The tension in the air surrounding the venture ecosystem is palpable at the beginning of 2016. The world has not gone to plan. Ironically this is not a new thing - it seems to happen with relative frequency. Yet whenever it happens it causes large amounts of consternation. Entrepreneurs and investors get anxious. They have made promises to each other as well as employees and other investors, which they have to defend. When external factors impact life, the easiest explanation is to find a villain. This is simple and convenient, but is both untrue and a wasted opportunity to learn and improve. Entrepreneurs and investors are jointly trying to imagine and create a new world. There is no straight line to this process... it is a series of assumptions and iterations - a process of Experiment, Fail, Learn, Repeat. However like all good stories, the characters of greed and fear (of missing out) enter the plot and irrational exuberance sets in. This creates market hype and bubbles. Eventually the dust settles and the excess ends. When the music stops only those businesses that focused on delivering a true customer value proposition survive. So what happens to the others that were born out of greed and fear? Like any Darwinian system, they adapt or perish. But warriors (and make no mistake, all entrepreneurs are warriors) will not go quietly into the night. India's venture ecosystem has lived through a period of extreme hype and is now entering a phase of rationalisation. This is normal and healthy. Unfortunately, so is the blame game that comes with this phase. Read more here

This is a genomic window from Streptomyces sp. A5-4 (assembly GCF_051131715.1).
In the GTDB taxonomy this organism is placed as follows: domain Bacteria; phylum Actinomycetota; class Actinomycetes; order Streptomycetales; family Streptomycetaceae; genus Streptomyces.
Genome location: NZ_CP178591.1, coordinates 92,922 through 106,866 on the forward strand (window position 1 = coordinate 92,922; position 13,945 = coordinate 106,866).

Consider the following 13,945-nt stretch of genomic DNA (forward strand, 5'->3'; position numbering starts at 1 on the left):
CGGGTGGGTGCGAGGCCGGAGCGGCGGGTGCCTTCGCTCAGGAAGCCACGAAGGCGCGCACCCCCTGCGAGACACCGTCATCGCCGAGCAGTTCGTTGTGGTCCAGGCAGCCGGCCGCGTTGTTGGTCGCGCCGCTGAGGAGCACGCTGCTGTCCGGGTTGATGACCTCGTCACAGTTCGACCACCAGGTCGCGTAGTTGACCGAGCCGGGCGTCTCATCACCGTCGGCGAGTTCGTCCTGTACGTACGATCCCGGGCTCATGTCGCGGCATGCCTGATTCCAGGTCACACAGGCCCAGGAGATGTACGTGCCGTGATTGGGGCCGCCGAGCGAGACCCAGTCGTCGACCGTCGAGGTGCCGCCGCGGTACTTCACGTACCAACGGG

if the deal goes through, it may be the biggest signal yet that the Indian technology ecosystem is evolving to its next phase. It will pave the way for the emergence of a future consolidator in India’s technology market.
A company’s product enables its business model and the business model defines the parameters of the product. Neither is permanent in nature; changes in one impact the other and in the best cases they play off each other.